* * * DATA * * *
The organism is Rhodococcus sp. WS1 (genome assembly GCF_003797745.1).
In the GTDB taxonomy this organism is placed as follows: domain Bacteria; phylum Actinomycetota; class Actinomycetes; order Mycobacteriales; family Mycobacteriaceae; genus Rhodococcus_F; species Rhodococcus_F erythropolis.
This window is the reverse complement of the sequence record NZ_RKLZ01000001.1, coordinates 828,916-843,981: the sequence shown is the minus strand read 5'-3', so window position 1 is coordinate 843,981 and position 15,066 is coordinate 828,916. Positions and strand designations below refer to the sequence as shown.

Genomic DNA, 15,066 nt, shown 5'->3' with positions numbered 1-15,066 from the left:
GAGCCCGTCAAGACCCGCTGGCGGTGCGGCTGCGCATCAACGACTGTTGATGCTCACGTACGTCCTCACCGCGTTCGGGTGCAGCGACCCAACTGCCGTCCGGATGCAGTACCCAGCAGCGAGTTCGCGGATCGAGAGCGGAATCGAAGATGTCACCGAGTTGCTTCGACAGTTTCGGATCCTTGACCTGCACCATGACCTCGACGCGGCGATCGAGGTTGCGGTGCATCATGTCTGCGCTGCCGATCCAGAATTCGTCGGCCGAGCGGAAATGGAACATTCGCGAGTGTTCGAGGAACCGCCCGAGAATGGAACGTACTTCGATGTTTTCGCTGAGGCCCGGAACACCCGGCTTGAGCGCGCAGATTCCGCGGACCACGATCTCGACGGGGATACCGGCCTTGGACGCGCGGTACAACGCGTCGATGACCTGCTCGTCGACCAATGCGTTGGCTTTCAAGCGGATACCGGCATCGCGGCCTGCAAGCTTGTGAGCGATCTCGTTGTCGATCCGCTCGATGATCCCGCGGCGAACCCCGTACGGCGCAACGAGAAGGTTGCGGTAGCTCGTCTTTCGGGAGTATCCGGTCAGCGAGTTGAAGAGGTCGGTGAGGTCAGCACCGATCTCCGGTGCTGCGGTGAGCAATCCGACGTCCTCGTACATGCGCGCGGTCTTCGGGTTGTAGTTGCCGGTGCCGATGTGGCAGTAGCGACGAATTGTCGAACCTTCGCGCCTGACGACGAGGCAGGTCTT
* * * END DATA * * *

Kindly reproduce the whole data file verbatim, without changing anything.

The organism is Rhodococcus sp. WS1 (genome assembly GCF_003797745.1).
In the GTDB taxonomy this organism is placed as follows: domain Bacteria; phylum Actinomycetota; class Actinomycetes; order Mycobacteriales; family Mycobacteriaceae; genus Rhodococcus_F; species Rhodococcus_F erythropolis.
This window is the reverse complement of the sequence record NZ_RKLZ01000001.1, coordinates 828,916-843,981: the sequence shown is the minus strand read 5'-3', so window position 1 is coordinate 843,981 and position 15,066 is coordinate 828,916. Positions and strand designations below refer to the sequence as shown.

Genomic DNA, 15,066 nt, shown 5'->3' with positions numbered 1-15,066 from the left:
GAGCCCGTCAAGACCCGCTGGCGGTGCGGCTGCGCATCAACGACTGTTGATGCTCACGTACGTCCTCACCGCGTTCGGGTGCAGCGACCCAACTGCCGTCCGGATGCAGTACCCAGCAGCGAGTTCGCGGATCGAGAGCGGAATCGAAGATGTCACCGAGTTGCTTCGACAGTTTCGGATCCTTGACCTGCACCATGACCTCGACGCGGCGATCGAGGTTGCGGTGCATCATGTCTGCGCTGCCGATCCAGAATTCGTCGGCCGAGCGGAAATGGAACATTCGCGAGTGTTCGAGGAACCGCCCGAGAATGGAACGTACTTCGATGTTTTCGCTGAGGCCCGGAACACCCGGCTTGAGCGCGCAGATTCCGCGGACCACGATCTCGACGGGGATACCGGCCTTGGACGCGCGGTACAACGCGTCGATGACCTGCTCGTCGACCAATGCGTTGGCTTTCAAGCGGATACCGGCATCGCGGCCTGCAAGCTTGTGAGCGATCTCGTTGTCGATCCGCTCGATGATCCCGCGGCGAACCCCGTACGGCGCAACGAGAAGGTTGCGGTAGCTCGTCTTTCGGGAGTATCCGGTCAGCGAGTTGAAGAGGTCGGTGAGGTCAGCACCGATCTCCGGTGCTGCGGTGAGCAATCCGACGTCCTCGTACATGCGCGCGGTCTTCGGGTTGTAGTTGCCGGTGCCGATGTGGCAGTAGCGACGAATTGTCGAACCTTCGCGCCTGACGACGAGGCAGGTCTT